• The only legal requirement is that no-one present must be given the impression that the ceremony is a legal marriage.
Engaging Jenny as your celebrant for your commitment ceremony
  • Check my availability for your chosen date, time and venue
  • Choose your commitment ceremony package
  • Complete my booking form (supplied when I confirm my availability) and pay the booking fee (50% of the fee, payable as a non-refundable deposit)
  • Complete the questionnaires which I will supply and return to me
  • Work with me to refine the draft ceremony I will write for you
  • Pay the balance of the fee at least one month before the ceremony
  • Complete and send back my feedback form

Quick Facts About Renewing Your Vows

 
A renewal of vows (reaffirmation of vows) ceremony is a non-legal ceremony that celebrates the success of your marriage or life partnership, or it can be the full white wedding experience to allow you to share your happiness with family and friends where you have been legally married elsewhere.
  • The only legal requirement is that you cannot make vows that are indistinguishable from legal marriage vows, and no-one present must be given the impression that the ceremony creates a legal marriage.
Engaging Jenny as your celebrant for your renewal of vows
  • Check my availability for your chosen date, time and venue
  • Choose your reaffirmation of vows package
  • Complete my booking form (supplied when I confirm my availability) and pay the booking fee (non-refundable deposit)
  • Complete the questionnaires which I will supply and return to me
  • Work with me to refine the draft ceremony I will write for you
  • Pay the balance of the fee at least one month before the ceremony
  • Complete and send back the feedback form

 Quick Facts About Fees and Payment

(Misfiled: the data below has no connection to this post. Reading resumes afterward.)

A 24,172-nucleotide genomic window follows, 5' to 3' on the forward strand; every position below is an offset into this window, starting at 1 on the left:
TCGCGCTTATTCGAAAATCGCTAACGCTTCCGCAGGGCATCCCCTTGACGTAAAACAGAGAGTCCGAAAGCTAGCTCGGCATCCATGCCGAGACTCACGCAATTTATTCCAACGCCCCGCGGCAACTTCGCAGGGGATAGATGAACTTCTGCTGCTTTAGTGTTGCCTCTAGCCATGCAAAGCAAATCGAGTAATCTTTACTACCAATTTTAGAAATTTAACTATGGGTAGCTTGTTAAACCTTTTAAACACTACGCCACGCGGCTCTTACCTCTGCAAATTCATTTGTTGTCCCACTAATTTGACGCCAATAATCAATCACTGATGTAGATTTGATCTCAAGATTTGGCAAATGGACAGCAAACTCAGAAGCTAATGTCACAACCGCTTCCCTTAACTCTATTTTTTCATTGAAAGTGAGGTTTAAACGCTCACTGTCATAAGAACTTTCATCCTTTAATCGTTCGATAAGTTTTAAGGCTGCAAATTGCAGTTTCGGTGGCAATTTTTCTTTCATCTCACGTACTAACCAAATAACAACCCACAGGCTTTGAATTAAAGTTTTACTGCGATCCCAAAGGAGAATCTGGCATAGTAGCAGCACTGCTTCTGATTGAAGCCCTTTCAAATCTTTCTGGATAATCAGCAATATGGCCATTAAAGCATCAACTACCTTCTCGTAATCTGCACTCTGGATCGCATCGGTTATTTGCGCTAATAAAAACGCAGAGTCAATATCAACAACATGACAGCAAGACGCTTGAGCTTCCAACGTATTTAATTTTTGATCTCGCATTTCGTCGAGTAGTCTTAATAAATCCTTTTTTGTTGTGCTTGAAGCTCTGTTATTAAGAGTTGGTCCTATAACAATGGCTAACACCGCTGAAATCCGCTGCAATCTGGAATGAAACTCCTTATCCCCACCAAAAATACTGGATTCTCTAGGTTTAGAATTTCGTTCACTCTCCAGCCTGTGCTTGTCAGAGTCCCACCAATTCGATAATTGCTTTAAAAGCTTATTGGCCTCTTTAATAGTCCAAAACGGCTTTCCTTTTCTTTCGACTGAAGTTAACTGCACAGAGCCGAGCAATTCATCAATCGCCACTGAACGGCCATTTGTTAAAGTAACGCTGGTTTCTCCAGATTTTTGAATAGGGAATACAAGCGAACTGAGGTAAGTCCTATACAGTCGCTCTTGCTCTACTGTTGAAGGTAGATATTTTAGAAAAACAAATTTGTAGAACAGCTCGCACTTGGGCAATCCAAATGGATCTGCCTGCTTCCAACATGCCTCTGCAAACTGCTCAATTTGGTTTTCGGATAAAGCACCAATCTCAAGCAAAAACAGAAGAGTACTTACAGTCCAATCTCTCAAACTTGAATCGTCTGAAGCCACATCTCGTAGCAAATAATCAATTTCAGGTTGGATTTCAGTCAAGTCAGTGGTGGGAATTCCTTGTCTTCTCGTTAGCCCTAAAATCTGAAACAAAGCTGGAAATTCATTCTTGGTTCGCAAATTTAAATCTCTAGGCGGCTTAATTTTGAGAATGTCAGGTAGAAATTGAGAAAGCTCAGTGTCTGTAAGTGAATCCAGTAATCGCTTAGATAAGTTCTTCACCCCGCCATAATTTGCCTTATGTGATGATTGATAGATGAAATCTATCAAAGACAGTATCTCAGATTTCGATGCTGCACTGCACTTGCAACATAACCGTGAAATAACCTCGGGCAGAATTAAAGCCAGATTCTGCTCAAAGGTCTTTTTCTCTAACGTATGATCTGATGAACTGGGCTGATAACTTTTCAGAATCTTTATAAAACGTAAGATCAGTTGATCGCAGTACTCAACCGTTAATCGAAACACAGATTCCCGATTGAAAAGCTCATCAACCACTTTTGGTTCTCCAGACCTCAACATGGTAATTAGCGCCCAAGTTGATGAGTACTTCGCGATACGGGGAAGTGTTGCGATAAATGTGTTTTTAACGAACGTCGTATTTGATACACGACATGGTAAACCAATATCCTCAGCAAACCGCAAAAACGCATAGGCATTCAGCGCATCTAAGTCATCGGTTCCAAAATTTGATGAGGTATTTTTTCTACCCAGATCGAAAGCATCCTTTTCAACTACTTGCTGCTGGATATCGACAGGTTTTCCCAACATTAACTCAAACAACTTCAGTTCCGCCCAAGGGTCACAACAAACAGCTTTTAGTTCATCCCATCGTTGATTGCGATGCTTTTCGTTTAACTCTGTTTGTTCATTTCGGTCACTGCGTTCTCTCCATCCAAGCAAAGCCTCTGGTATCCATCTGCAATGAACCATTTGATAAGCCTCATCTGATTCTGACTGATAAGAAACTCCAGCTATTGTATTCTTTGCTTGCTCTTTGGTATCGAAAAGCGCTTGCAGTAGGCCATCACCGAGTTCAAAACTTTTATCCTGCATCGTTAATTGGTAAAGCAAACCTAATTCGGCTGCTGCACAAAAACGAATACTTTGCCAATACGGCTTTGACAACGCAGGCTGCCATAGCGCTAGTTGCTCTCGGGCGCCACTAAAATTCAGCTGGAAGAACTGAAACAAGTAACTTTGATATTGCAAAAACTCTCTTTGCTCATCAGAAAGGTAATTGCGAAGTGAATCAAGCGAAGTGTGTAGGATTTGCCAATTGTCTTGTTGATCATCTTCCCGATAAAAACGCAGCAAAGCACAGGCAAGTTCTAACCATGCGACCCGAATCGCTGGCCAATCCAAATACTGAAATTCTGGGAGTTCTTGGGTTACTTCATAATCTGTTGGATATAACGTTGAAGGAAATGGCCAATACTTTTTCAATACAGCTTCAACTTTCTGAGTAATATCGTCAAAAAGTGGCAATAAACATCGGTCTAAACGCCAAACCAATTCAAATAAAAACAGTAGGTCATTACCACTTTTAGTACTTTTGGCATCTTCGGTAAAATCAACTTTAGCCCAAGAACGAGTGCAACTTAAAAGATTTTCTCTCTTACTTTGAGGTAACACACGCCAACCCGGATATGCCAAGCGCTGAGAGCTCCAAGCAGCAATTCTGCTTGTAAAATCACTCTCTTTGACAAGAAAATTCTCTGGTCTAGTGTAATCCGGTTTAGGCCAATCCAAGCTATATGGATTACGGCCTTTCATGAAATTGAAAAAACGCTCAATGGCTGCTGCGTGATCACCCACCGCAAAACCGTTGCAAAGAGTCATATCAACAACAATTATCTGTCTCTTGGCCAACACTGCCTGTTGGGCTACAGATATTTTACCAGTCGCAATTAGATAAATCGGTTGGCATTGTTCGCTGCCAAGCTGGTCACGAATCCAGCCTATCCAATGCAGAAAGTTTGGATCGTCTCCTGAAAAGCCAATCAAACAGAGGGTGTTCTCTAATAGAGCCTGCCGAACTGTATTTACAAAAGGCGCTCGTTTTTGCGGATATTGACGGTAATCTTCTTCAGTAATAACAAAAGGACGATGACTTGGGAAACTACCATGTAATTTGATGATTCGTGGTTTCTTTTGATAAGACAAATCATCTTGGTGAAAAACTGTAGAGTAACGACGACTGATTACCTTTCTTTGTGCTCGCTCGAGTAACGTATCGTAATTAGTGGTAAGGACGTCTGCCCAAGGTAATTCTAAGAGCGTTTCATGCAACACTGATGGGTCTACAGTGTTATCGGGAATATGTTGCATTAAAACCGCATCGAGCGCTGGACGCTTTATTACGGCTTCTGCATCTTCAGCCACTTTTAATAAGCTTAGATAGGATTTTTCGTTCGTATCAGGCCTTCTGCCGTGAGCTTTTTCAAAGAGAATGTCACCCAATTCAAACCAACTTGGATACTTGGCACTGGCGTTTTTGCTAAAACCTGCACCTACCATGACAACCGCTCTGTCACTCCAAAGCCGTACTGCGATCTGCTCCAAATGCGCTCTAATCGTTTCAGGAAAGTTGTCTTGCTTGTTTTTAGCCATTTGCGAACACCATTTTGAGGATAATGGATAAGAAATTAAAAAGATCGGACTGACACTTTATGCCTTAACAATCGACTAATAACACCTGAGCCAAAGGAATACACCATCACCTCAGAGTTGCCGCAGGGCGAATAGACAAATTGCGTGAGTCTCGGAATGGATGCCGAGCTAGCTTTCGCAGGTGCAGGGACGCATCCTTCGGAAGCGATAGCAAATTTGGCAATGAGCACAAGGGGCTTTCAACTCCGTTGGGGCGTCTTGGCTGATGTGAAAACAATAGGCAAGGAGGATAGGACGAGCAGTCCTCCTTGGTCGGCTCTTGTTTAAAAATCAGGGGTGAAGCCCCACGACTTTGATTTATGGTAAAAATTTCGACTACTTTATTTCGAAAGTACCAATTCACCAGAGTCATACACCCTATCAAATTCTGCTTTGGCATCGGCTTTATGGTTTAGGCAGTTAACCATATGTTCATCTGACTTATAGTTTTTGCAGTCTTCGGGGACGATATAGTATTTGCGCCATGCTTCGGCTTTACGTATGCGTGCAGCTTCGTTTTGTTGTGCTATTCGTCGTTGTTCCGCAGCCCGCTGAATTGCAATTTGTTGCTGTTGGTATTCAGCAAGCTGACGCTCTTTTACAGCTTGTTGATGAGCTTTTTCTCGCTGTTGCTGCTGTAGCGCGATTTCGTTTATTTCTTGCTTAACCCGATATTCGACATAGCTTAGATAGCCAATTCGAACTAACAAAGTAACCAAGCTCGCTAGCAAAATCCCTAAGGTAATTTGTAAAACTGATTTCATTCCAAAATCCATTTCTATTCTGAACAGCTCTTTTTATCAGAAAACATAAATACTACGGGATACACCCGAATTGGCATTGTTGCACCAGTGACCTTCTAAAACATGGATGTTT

Because there is no industry standard for celebrant fees it is possible to hire a celebrant for far less than I charge. But you get what you pay for, and saving a few dollars worth the angst of not being sure that your marriage is legal, or of having a boring ceremony that lacks creativity, or simply of not being able to lean on your celebrant as a calm and reassuring presence when you are nervous on the day?  On the other hand, a small proportion of new celebrants have adopted the strategy of charging top dollar in the belief that potential clients will assume they are skilled and experienced.  All of this means that it is not sufficient to rely on price to guide you in your choice.

My fees are more than reasonable for the amount of work, creativity, knowledge and attention to detail I bring to the ceremony in addition to (for weddings) the legal service that being your celebrant includes.

A 50% deposit is payable to lock your ceremony date and time into my diary. the balance of the fee is payable at least one month before the ceremony. A payment plan can be negotiated.
Additional fees may be added for the following
  • travel beyond 50 km from my office in Kenmore
  • additional certificates for naming ceremonies
  • a late start fee if you are not ready to commence the ceremony on time
  • ceremony at unsociable hours
  • ceremony on Christmas Eve or New Year's Eve
  • ceremony on Christmas Day, New Year's Day, Anzac Day
No additional fees are charged for 
  • my use of my top-of-the-line PA system (compliant with the new frequencies)
  • inclusion of rituals in the ceremony

Quick Facts About Feedback, Reviews, and Testimonials